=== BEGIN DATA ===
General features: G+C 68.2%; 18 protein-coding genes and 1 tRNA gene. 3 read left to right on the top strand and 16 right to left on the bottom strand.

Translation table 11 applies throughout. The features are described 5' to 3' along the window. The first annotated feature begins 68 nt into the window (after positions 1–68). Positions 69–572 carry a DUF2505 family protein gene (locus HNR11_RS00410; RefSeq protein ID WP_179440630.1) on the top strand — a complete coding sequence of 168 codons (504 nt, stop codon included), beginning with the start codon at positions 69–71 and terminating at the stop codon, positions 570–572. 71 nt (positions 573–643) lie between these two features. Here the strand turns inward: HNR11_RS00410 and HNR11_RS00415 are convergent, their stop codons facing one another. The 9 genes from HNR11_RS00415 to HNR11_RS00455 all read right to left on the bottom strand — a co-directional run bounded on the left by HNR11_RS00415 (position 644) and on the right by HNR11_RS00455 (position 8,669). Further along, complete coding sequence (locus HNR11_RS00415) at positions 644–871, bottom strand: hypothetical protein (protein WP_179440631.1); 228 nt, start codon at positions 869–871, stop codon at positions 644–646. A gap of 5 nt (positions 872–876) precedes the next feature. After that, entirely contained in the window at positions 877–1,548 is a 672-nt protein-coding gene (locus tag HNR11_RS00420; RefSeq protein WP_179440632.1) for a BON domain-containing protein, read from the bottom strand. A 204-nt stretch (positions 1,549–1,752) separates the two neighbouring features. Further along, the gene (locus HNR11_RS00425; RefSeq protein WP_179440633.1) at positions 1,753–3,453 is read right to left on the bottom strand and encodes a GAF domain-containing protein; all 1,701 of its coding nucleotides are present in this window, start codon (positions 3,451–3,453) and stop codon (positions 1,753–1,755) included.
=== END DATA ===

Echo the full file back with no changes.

General features: G+C 68.2%; 18 protein-coding genes and 1 tRNA gene. 3 read left to right on the top strand and 16 right to left on the bottom strand.

Translation table 11 applies throughout. The features are described 5' to 3' along the window. The first annotated feature begins 68 nt into the window (after positions 1–68). Positions 69–572 carry a DUF2505 family protein gene (locus HNR11_RS00410; RefSeq protein ID WP_179440630.1) on the top strand — a complete coding sequence of 168 codons (504 nt, stop codon included), beginning with the start codon at positions 69–71 and terminating at the stop codon, positions 570–572. 71 nt (positions 573–643) lie between these two features. Here the strand turns inward: HNR11_RS00410 and HNR11_RS00415 are convergent, their stop codons facing one another. The 9 genes from HNR11_RS00415 to HNR11_RS00455 all read right to left on the bottom strand — a co-directional run bounded on the left by HNR11_RS00415 (position 644) and on the right by HNR11_RS00455 (position 8,669). Further along, complete coding sequence (locus HNR11_RS00415) at positions 644–871, bottom strand: hypothetical protein (protein WP_179440631.1); 228 nt, start codon at positions 869–871, stop codon at positions 644–646. A gap of 5 nt (positions 872–876) precedes the next feature. After that, entirely contained in the window at positions 877–1,548 is a 672-nt protein-coding gene (locus tag HNR11_RS00420; RefSeq protein WP_179440632.1) for a BON domain-containing protein, read from the bottom strand. A 204-nt stretch (positions 1,549–1,752) separates the two neighbouring features. Further along, the gene (locus HNR11_RS00425; RefSeq protein WP_179440633.1) at positions 1,753–3,453 is read right to left on the bottom strand and encodes a GAF domain-containing protein; all 1,701 of its coding nucleotides are present in this window, start codon (positions 3,451–3,453) and stop codon (positions 1,753–1,755) included.